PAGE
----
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About dfg890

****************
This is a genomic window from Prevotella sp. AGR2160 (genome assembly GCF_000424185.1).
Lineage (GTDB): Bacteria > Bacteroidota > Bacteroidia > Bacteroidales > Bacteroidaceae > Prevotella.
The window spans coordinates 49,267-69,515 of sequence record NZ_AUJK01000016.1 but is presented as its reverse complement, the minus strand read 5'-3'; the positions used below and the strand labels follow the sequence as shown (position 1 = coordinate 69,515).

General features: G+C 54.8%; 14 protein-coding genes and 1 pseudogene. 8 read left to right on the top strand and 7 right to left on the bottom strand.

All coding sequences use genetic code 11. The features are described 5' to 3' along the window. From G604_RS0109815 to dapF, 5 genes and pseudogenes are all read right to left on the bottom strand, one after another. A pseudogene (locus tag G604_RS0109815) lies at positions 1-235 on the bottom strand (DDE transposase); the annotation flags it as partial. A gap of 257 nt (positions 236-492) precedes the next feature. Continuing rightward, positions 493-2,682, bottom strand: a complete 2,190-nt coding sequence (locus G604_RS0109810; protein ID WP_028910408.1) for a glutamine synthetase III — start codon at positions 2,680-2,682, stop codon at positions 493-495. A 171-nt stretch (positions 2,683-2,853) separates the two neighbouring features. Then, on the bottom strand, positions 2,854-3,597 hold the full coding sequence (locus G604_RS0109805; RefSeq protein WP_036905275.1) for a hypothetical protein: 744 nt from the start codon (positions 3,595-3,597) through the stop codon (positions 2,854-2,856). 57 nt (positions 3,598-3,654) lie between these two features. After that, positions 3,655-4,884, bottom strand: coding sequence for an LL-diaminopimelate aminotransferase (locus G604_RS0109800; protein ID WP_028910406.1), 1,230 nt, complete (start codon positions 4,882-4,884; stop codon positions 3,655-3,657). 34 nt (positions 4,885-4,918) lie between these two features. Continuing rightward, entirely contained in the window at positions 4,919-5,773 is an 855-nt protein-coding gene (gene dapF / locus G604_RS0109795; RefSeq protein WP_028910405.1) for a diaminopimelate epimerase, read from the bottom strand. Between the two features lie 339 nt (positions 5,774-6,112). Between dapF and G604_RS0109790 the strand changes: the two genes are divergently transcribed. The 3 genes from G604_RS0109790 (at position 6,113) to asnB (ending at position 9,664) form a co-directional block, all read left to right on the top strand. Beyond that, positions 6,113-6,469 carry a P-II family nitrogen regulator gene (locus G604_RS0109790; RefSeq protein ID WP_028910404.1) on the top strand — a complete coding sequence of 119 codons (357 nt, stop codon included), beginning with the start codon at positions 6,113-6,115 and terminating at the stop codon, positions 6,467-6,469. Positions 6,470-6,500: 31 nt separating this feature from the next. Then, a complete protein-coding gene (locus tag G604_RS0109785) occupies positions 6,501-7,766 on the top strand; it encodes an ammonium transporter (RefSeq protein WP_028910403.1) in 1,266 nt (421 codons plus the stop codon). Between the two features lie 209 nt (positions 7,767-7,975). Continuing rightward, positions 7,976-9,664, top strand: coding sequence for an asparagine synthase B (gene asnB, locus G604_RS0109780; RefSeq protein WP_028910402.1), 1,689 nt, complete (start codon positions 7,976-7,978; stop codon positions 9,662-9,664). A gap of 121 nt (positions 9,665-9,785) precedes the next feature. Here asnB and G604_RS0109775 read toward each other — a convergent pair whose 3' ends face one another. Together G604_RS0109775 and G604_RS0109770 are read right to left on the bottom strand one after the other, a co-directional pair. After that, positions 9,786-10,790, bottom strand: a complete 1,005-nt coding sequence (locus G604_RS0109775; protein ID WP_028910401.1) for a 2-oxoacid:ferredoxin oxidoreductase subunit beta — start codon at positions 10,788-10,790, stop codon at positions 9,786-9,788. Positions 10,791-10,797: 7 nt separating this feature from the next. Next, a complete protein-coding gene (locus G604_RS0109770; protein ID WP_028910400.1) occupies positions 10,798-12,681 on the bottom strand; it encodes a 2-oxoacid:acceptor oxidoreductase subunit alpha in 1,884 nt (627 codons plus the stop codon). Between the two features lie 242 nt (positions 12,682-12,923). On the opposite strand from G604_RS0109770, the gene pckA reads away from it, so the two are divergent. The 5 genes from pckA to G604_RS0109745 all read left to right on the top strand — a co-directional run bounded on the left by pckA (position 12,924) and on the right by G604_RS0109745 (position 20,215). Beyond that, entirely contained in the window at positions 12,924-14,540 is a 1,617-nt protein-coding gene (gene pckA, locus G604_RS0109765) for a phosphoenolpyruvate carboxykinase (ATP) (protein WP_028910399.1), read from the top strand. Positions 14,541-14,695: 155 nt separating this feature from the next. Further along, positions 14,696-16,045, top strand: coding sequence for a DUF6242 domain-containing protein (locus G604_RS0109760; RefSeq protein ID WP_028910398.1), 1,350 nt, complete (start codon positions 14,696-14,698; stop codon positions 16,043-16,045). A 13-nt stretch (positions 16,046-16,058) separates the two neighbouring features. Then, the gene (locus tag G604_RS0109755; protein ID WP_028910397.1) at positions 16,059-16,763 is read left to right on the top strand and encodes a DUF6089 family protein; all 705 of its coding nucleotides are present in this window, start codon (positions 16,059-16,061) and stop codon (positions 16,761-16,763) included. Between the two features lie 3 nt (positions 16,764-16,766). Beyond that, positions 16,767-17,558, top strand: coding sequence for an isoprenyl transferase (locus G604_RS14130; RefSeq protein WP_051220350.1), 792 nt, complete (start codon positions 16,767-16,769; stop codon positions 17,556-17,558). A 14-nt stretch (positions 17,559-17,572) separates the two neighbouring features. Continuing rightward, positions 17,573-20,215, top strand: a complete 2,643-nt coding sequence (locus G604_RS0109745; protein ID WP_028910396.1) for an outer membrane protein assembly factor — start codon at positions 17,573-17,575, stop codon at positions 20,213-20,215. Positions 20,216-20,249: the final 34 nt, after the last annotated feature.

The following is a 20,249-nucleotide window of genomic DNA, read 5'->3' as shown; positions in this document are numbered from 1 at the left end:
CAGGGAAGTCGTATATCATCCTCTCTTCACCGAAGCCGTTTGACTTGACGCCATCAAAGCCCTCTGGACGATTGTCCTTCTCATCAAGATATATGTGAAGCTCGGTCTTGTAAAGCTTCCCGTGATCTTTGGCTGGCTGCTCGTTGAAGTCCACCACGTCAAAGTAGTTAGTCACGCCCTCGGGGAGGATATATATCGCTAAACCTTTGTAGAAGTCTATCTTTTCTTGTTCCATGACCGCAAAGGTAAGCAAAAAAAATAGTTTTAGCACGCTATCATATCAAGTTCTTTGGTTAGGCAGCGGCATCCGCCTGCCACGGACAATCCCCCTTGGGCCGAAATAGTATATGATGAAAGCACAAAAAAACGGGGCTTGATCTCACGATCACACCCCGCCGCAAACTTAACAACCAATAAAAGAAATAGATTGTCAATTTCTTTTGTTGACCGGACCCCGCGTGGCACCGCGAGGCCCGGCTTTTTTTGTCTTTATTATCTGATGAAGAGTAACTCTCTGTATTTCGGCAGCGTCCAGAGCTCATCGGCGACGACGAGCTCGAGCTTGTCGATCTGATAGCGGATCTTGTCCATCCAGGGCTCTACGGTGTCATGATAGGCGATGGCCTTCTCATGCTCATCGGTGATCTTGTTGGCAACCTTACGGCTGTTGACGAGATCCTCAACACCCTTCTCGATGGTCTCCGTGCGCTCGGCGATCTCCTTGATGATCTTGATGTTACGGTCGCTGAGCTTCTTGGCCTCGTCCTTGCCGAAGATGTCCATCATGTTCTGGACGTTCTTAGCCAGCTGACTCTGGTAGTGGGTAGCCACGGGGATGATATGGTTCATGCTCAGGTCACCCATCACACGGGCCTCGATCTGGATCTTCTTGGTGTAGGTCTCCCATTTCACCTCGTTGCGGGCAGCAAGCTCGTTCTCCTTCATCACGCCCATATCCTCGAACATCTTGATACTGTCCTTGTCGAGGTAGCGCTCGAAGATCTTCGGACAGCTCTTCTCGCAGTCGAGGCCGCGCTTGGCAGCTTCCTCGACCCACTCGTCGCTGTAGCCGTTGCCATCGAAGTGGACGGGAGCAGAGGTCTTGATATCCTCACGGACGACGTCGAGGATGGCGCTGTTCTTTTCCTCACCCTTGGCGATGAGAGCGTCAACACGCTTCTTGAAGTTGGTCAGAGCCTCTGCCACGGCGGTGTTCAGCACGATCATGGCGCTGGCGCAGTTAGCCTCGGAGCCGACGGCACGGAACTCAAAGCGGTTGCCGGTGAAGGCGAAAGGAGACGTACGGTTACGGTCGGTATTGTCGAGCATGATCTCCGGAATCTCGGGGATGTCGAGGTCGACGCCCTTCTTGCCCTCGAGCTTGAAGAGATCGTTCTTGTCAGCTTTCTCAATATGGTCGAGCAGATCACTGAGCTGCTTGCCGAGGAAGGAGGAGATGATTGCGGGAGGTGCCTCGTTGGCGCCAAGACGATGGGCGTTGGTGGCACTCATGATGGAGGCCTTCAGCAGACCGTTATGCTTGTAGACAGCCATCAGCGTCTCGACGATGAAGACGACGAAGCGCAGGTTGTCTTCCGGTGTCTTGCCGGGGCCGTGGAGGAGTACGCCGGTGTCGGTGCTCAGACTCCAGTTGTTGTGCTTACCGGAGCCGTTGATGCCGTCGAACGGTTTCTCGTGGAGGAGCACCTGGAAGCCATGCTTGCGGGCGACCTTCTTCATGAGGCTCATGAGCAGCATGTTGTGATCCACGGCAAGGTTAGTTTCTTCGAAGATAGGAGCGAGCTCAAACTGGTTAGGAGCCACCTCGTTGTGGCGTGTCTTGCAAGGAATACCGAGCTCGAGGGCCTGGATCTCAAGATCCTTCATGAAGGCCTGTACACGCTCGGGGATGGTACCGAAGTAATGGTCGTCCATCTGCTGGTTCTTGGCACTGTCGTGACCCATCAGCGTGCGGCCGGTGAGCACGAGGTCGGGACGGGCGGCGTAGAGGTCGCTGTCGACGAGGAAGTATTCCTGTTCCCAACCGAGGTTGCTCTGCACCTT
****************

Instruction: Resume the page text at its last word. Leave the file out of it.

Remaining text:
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  1. Look, I'm certain we come from widely different points of view and personal experiences. I think it's a great time for growth in scouting. I think that in order to expand we need to have flexible options for families. I see no reason, even if we concede that the ideal should be separate dens or troops or patrols or what have you, to have options for those who that doesn't mesh with. After all, we have the lone scout program. No one would argue that is the ideal way to go through scouting, but it's there because there may be times it's the only way for the scout to participate. That's really the crux of it. Even if we concede that an ideal exists and it is separation of the scouts on the basis of gender, then still we should allow other options, because that may mean the difference between participating and not participating at all for some. I'll leave it at that because I think we've talked this to death and while I enjoy a spirited debate and thank you for thoughtful input which I'll consider, I do have much to go do. I hope trying to see things from my perspective has helped you in some way, as reading your thoughts has helped me. I will certainly endeavor to be less argumentative, its a flaw I'll probably never fully overcome.